The board of directors reviewed the Foundation’s spending policy. Currently, the Foundation policy is to spend up to five percent of the corpus of the fund each year. The corpus is determined as the balance of the Foundation’s assets at the end of the fiscal year, July 31. It was the sense of the board that a better benchmark would be to take the average fund balance on a quarterly basis.

Upon proper motion and second by Ashton and Geimann, respectively, the board voted unanimously to amend the spending policy of the Foundation to be up to five percent of the corpus based on the average balance over the previous four quarters ending July 31.


The board reviewed the amount that had been awarded in grants to date to determine the amount available for the remainder of the fiscal year.

Upon proper motion and second by Cross and Brown, respectively, the board unanimously determined that $184,845.50 was available to award grants for the remainder of the 2001-2002 fiscal year.


The board reviewed the proposed Foundation budget for the fiscal year ending July 31, 2003. The proposed budget showed income of $393,150 and expenses of $390,615.

Upon proper motion and second by Carlson and Ashton, respectively, the board unanimously approved the proposed budget.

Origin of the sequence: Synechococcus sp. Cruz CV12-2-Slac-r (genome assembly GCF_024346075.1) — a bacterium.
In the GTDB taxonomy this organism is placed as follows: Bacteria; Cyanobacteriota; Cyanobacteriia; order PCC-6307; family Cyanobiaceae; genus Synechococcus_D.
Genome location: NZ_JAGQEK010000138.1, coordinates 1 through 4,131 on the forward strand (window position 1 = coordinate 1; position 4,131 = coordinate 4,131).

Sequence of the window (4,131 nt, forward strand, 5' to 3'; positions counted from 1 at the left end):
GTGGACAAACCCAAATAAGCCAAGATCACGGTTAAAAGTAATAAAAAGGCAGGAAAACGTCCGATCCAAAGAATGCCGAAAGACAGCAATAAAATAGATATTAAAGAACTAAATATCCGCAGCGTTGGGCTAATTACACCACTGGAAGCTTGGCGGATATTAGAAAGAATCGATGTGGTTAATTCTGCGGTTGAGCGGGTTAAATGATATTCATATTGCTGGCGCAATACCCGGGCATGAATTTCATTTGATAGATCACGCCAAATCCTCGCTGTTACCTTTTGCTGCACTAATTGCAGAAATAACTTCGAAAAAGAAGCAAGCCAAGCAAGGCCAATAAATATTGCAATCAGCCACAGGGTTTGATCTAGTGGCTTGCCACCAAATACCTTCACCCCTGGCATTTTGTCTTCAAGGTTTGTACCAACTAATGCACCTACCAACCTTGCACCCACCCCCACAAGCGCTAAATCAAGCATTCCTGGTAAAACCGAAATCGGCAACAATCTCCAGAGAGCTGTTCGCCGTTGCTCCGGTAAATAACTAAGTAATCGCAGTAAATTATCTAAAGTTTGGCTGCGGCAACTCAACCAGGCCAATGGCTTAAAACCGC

The board discussed its procedures for receiving gifts earmarked for specific chapter or regional educational programs. Many times these gifts are received outside the normal course of the grant cycle and the educational programs require funding on an immediate basis.

Upon proper motion and second by Vines and Highland, respectively, the board unanimously adopted the following procedure for special grants: The SDX executive committee is granted authority to approve special grants to SPJ chapters, regions and committees with detailed reports to be presented at the next ensuing meeting of the SDX board.


Upon proper motion and second by Vines and Highland, respectively, the board unanimously voted to authorize the SDX executive committee to approve up to $5,000 in grants between meetings of the full board of directors provided they are in keeping with the mission and goals of the Foundation.


The board discussed the deadline for grant applications to be filed for consideration by the Foundation. All grant applications are to be submitted at least 60 days prior to the next ensuing meeting of the board of directors. It was the sense of the board that a strict adherence to the deadline was necessary to ensure that all applicants are given the same consideration.

Upon proper motion and second by Vines and Carlson, respectively, the board unanimously reaffirmed its 60-day deadline for submission of grant applications to the SDX Foundation.